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That’s cool — faster performance is always appreciated especially if you do things like video editing — but the most important change is to the controversial “butterfly” keyboards. Apple says it’s improved the keyboards so that a single-press doesn’t produce double keystrokes.
Though Apple maintains that most MacBook Pro owners haven’t experienced any keyboard issues, it nevertheless made changes.
Apple was likely prompted by The Outline’s Casey Johnston, who was one of the first to bring widespread attention to the poorly-designed keyboards and The Wall Street Journal‘s Joanna Stern, who highlighted in a neat interactive piece how Apple’s latest laptops still have busted keys.
On the new 2019 MacBook Pros, Apple told me it changed the material within the “keyboard mechanism.” The company wouldn’t share further specifics on which exact parts were improved, so it’s likely we’ll have to wait until somebody like iFixit does a teardown.
Following its release, iFixit tore down the previous MacBook Pros, revealing Apple had added a thin rubber layer underneath each key to make the keyboard quieter and potentially block dust and dirt from getting trapped inside.
Until people get their hands on the new MacBook Pros to test out, we’ll have to take Apple’s word that it’s really addressed the keyboard problems this time.
In addition to improving the keyboard reliability on the new MacBook Pros, Apple says it’ll replace any 2018 MacBook Pro and MacBook Air experiencing keyboard problems with the improved keyboard for free, even if they’re no longer covered under warranty. Furthermore, all MacBooks with butterfly keyboards are now included in Apple’s keyboard repair program and can be fixed for free as well, though, the keyboards will only be replaced with the same version and not the latest ones.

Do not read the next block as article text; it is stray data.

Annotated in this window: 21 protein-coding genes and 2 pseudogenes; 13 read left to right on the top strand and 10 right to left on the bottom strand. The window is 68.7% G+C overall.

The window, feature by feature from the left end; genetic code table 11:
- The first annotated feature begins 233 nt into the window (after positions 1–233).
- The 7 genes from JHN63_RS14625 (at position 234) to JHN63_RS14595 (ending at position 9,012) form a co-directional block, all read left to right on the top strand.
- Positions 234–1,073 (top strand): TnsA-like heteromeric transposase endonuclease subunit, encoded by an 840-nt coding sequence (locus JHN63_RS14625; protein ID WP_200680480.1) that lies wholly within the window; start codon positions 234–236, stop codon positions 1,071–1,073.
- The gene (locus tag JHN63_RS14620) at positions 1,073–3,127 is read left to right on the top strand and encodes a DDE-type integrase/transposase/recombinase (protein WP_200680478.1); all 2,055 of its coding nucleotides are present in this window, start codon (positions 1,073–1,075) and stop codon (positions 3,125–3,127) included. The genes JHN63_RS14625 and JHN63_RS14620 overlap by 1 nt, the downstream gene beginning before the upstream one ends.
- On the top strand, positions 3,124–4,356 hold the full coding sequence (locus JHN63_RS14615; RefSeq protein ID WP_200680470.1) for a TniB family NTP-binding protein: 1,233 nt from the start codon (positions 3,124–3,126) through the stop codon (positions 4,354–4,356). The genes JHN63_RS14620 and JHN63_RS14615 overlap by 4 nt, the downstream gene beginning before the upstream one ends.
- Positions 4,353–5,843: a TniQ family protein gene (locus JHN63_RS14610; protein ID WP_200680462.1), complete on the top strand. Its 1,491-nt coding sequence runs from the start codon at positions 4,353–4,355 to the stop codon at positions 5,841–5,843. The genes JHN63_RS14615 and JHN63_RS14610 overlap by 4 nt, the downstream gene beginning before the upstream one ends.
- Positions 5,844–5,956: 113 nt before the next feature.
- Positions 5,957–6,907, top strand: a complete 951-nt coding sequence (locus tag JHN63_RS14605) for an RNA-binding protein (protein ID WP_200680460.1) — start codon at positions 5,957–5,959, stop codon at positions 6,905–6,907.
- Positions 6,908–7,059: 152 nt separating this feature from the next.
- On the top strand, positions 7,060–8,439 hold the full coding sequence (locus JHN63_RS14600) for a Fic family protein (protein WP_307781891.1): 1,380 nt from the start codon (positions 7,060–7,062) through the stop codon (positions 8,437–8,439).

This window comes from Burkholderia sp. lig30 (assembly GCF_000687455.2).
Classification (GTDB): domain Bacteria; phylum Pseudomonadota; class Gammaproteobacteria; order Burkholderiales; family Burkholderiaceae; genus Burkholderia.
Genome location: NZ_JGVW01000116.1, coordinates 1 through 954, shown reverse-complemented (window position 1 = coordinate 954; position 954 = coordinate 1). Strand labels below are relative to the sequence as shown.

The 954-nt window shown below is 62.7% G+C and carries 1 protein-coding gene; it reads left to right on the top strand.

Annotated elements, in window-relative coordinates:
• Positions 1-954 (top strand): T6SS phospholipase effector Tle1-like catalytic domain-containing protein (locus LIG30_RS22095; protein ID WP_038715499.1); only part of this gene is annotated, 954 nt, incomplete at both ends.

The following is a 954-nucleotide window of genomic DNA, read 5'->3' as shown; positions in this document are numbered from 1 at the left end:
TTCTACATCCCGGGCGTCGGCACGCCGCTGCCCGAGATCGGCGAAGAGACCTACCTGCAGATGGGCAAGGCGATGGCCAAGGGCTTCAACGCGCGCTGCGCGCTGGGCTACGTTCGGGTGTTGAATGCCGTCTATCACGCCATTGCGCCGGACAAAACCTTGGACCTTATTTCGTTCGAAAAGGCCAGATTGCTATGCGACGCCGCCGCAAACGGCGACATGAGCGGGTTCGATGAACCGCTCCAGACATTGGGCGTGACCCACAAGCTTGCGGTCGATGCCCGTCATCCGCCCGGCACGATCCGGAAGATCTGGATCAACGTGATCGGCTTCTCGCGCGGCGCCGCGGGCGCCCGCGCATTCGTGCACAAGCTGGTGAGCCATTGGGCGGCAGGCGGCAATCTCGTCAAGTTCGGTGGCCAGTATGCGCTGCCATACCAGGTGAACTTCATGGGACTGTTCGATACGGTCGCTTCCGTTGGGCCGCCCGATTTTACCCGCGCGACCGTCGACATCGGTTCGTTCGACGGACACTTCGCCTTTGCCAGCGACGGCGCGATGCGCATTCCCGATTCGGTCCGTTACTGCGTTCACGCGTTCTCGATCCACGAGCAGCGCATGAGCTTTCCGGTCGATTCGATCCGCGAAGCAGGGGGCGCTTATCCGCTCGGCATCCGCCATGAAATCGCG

This is the right thing to do and could be enough of a gesture to restore trust from MacBook faithfuls who may have lost faith in the company’s commitment to quality products.
As for the MacBook Pro spec updates — they’re about what you’d expect and start at the same prices as their predecessors.
The 13-inch MacBook Pro Touch Bar starts at $1,799 and comes with faster 8th-generation Intel Core processors; the base model has a 2.4GHz quad-core Core i5 CPU with Turbo Boost speed up to 4.1GHz and the configurable model, which starts at $2,099, has a beefier 2.8GHz quad-core Core i7 CPU with Turbo Boost up to 4.7GHz.
Apple tells me the base 13-inch MacBook Pro with Touch Bar is now 2.3x faster than its fastest dual-core non-Touch Bar 13-inch MacBook Pro. Graphics performance from the Intel Iris Plus graphics should be comparable to the previous-gen 13-inch MacBook Pros, though.
For the 15-inch MacBook Pros, Apple’s updated them with 9th-generation Intel Core processors. The base laptop starts at $2,399 and comes with a 2.6GHz six-core Core i7 processor with Turbo Boost speed up to 4.5GHz. Meanwhile, the $2,799 version has a 2.3GHz eight-core Core i9 processor with Turbo Boost up to 4.8GHz. An even more loaded 15-inch MacBook Pro comes with a faster 2.4GHz eight-core Core i9 CPU with Turbo Boost up to 5.0GHz, but it’ll cost you, starting at $2,999. The 15-inch laptops come with Radeon Pro 555x and 560x discrete graphics, respectively.
All new MacBook Pro configurations are available immediately from Apple. The 13-inch MacBook Pro without Touch Bar, last updated in 2017, remains in the MacBook Pro lineup sans update.